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Photo: Matt McClain/The Washington Post via Getty

Capitol police has suspended two officers in the aftermath of last week’s deadly Capitol riots, Rep. Tim Ryan (D-Ohio) said during a press conference on Monday.

Why it matters: The relative ease with which pro-Trump rioters accessed the Capitol building raised questions about law enforcement’s preparedness for the mob. Several lawmakers have since called for a full investigation into Capitol police.

The big picture: One of the suspended officers took a selfie with a rioter while the other wore a MAGA hat and directed people around, according to Ryan, who chairs the subcommittee that has jurisdiction over the Capitol police force, Ryan had initially said a third person was arrested but his office later clarified that was not the case.

What he's saying: "Capitol police are looking at everybody involved that could have potentially facilitated at a big level or a small level in any way," Ryan said. "They’re trying to crack down on ... that because again, we need all hands on deck moving forward. We can’t have somebody protecting on the inauguration that was not doing the job during the Jan. 6 event.”

Go deeper: Biden, activists decry "double standard" in police response to mob at U.S. Capitol

This post has been updated with new information from Ryan's office to clarify that a third person was not arrested.

Go deeper

Capitol Police officer who died after pro-Trump riot will lie in honor

A vigil honoring United States Capitol Police Officer Brian Sicknick inside the U.S. Capitol on Jan. 28. Photo: Tasos Katopodis/Getty Images

Capitol Police officer Brian Sicknick, who died in early January from injuries sustained while responding to the siege on the Capitol by a pro-Trump mob, will lie in honor in the U.S. Capitol Rotunda, House Speaker Nancy Pelosi (D-Calif.) and Senate Majority Leader Chuck Schumer (D-N.Y.) announced Friday evening.

Why it matters: Lying in honor is a final tribute reserved only for private citizens who have rendered distinguished service to the nation, according to the Architect of the Capitol.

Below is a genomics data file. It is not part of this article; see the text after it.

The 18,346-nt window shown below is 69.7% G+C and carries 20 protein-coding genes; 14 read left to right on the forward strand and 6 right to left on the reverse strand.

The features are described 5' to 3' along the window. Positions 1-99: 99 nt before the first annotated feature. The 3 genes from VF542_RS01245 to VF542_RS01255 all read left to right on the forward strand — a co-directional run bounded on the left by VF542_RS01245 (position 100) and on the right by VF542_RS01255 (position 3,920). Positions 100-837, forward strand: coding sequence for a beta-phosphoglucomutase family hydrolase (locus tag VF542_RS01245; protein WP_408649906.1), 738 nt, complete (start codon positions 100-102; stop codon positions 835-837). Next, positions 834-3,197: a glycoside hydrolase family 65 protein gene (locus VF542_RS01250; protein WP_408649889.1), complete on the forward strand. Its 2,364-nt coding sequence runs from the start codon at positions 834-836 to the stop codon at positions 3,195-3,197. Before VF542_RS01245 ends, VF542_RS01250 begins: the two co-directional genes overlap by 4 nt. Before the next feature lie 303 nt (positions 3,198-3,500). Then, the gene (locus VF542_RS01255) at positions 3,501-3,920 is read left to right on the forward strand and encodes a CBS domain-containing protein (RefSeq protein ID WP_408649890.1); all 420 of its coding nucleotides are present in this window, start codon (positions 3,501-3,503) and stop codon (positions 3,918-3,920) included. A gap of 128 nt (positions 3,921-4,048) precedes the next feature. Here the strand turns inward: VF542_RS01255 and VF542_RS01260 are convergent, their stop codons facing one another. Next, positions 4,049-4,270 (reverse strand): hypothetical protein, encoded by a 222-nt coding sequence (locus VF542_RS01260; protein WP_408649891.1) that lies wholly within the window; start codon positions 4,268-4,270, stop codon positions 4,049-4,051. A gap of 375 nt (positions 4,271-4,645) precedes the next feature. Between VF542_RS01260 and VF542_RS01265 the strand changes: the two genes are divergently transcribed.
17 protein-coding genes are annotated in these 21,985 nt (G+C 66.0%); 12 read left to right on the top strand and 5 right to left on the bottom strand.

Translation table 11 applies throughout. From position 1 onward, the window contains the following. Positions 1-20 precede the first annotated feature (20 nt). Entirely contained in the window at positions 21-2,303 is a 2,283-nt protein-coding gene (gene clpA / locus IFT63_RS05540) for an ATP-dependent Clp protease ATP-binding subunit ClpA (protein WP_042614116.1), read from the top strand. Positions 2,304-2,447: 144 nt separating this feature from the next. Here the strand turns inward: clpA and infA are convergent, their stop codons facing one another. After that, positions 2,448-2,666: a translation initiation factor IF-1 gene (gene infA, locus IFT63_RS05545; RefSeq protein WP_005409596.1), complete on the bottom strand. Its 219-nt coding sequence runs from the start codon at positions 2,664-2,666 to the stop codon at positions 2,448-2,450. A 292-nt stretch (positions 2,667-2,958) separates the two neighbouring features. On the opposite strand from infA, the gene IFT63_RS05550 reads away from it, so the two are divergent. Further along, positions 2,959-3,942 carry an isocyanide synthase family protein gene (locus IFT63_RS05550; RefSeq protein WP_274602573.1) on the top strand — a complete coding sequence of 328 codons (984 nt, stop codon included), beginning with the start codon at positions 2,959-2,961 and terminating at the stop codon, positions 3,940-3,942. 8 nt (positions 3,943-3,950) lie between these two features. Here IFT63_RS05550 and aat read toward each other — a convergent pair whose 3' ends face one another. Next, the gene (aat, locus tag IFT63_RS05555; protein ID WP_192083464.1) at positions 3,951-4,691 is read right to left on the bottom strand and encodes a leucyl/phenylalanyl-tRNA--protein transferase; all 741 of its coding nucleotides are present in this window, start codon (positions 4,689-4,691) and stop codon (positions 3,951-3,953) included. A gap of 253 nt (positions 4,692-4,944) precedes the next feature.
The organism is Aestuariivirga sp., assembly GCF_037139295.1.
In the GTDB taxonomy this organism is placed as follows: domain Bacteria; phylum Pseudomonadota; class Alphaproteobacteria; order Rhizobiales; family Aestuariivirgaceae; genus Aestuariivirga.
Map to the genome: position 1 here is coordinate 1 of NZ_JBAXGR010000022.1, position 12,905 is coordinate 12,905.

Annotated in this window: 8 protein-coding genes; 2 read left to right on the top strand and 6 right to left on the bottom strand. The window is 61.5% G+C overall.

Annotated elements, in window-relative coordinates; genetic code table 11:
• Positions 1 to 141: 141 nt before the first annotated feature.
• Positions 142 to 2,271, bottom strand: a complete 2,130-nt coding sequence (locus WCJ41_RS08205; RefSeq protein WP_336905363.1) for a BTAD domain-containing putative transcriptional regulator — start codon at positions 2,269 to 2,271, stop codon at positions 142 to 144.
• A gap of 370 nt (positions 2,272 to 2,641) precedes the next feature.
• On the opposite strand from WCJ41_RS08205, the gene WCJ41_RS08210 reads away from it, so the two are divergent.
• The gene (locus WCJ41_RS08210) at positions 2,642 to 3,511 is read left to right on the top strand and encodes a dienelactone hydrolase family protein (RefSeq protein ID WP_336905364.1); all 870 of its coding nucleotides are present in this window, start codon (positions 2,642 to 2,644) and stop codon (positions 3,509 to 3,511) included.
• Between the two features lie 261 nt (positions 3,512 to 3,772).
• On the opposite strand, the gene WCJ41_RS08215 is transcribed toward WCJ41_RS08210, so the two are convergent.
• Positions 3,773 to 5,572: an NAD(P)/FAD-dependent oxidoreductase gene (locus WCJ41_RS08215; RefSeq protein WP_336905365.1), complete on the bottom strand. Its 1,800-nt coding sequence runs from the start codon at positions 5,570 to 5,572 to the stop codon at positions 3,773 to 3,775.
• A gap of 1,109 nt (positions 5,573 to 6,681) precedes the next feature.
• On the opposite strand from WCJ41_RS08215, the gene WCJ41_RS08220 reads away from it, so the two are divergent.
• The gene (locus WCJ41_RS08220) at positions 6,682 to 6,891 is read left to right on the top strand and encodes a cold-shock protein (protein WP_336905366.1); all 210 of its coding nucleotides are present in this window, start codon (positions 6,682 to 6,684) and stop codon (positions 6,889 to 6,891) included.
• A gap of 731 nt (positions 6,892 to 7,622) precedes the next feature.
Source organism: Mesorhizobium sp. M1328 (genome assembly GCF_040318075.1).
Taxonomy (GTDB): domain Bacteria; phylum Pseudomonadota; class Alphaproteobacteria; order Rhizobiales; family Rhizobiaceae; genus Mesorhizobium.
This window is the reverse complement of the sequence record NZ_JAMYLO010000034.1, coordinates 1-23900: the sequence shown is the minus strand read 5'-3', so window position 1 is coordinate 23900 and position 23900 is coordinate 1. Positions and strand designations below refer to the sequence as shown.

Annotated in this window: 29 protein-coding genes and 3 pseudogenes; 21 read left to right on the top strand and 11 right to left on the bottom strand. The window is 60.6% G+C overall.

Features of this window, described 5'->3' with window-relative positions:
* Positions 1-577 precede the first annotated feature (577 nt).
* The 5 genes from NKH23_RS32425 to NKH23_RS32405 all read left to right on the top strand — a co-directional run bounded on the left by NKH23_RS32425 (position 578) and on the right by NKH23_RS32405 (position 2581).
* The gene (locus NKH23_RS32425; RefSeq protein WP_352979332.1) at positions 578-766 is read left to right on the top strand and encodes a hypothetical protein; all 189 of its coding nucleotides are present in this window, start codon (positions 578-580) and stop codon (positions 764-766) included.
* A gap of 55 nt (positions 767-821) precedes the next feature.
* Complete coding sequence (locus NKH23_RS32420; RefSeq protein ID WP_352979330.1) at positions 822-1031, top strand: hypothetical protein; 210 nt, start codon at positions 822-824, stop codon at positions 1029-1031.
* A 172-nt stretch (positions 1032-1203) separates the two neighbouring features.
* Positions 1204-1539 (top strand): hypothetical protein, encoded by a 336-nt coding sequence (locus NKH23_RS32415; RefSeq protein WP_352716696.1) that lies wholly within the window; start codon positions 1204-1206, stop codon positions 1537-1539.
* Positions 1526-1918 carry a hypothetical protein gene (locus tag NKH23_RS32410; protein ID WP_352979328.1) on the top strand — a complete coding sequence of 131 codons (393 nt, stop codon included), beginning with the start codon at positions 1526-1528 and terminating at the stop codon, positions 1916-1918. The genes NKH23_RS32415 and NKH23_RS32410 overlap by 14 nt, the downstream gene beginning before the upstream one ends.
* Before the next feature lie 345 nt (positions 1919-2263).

Study: Social media giants failing to remove most antisemitic posts

Facebook CEO Mark Zuckerberg speaking virtually during a March House Energy and Commerce Subcommittees hearing on a laptop computer in Tiskilwa, Illinois. Photo: Daniel Acker/Bloomberg via Getty Images

Five social media giants failed to remove 84% of antisemitic posts in May and June — and Facebook performed the worst despite announcing new rules to tackle the problem, a new report finds.

Driving the news: The Center for Countering Digital Hatred (CCDH) notes in its study that it reported 714 posts containing "anti-Jewish hatred" to Facebook, Twitter, Instagram, Youtube and TikTok — which were collectively viewed 7.3 million times. These "clearly violated" company policies, according to the CCDH.

Ina Fried, author of Login
Updated 3 hours ago - Sports

Transgender weightlifter Laurel Hubbard: "It gets better"

New Zealand weightlifter Laurel Hubbard became the first openly transgender woman to compete in the Olympics. Ina Fried/Axios

Laurel Hubbard, speaking to reporters after becoming the first openly transgender woman to compete in the Olympics, on Tuesday expressed gratitude for the opportunity to compete as an athlete and convince transgender people to work through adversity.

What she's saying: "All I have ever really wanted as an athlete is just to be regarded as an athlete," Hubbard, said in response to a question from Axios. "I suppose the thing I have been so grateful here in Tokyo is just being given those opportunities to just go through life as any other athlete."